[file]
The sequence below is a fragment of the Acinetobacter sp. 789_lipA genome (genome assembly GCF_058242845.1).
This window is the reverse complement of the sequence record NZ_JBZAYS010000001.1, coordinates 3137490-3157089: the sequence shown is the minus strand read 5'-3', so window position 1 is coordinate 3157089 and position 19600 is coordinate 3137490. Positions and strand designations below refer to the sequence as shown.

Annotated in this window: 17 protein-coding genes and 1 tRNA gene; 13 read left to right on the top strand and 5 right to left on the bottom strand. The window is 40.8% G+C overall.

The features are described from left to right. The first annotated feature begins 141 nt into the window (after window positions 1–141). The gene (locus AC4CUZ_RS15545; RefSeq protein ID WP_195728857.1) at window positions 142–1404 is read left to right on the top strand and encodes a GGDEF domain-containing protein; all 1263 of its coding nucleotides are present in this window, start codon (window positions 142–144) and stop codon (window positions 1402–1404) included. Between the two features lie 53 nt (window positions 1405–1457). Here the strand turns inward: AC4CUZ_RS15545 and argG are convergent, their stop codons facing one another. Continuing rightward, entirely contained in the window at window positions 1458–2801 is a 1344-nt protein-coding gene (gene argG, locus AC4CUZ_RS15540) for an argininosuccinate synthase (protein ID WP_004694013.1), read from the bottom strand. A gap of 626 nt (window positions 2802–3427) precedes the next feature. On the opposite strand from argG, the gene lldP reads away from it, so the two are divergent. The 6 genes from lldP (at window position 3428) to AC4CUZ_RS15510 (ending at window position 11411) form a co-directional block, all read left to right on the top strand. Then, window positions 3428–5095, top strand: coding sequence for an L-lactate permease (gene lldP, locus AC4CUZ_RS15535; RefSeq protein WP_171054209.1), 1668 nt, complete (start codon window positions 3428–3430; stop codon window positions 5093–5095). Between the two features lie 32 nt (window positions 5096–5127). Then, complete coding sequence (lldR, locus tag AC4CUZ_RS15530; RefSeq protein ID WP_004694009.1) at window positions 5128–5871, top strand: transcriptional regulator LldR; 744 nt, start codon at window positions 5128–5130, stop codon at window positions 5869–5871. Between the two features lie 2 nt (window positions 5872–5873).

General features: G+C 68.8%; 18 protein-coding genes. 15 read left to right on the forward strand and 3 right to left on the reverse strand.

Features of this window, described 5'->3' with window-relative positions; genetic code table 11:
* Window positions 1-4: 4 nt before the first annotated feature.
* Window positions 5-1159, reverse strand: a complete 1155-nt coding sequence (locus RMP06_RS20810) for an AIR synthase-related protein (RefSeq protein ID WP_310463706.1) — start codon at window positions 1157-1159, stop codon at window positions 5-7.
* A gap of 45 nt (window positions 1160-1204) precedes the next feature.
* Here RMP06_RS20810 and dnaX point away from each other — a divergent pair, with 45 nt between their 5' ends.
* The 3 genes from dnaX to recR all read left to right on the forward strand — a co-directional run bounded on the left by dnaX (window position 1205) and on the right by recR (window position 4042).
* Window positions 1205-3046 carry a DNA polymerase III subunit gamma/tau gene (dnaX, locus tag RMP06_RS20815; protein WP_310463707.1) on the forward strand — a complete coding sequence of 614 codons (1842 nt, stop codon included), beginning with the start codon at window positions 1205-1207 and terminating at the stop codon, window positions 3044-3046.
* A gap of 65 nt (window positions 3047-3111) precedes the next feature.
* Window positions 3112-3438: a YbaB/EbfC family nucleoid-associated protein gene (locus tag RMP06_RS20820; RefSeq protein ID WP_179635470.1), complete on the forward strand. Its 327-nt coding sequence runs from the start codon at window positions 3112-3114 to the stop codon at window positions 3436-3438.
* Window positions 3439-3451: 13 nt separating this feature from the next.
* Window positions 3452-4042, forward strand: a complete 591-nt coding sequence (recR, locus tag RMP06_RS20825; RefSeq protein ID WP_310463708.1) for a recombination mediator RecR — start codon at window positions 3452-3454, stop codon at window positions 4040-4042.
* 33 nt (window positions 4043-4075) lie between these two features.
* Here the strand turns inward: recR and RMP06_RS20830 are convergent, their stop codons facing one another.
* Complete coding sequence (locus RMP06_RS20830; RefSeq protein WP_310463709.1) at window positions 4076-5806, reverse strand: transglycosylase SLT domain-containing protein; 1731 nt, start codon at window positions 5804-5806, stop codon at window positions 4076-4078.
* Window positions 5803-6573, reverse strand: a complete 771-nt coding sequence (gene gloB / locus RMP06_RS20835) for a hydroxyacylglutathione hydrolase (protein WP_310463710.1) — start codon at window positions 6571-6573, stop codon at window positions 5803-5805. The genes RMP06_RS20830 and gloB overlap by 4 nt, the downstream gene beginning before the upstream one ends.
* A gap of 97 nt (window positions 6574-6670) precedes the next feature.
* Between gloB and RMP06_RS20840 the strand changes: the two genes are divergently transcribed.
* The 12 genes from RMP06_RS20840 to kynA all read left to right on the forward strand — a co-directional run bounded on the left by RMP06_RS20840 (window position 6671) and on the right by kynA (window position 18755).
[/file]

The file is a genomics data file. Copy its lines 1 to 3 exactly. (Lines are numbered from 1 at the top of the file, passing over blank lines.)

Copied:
The sequence below is a fragment of the Acinetobacter sp. 789_lipA genome (genome assembly GCF_058242845.1).
This window is the reverse complement of the sequence record NZ_JBZAYS010000001.1, coordinates 3137490-3157089: the sequence shown is the minus strand read 5'-3', so window position 1 is coordinate 3157089 and position 19600 is coordinate 3137490. Positions and strand designations below refer to the sequence as shown.

Annotated in this window: 17 protein-coding genes and 1 tRNA gene; 13 read left to right on the top strand and 5 right to left on the bottom strand. The window is 40.8% G+C overall.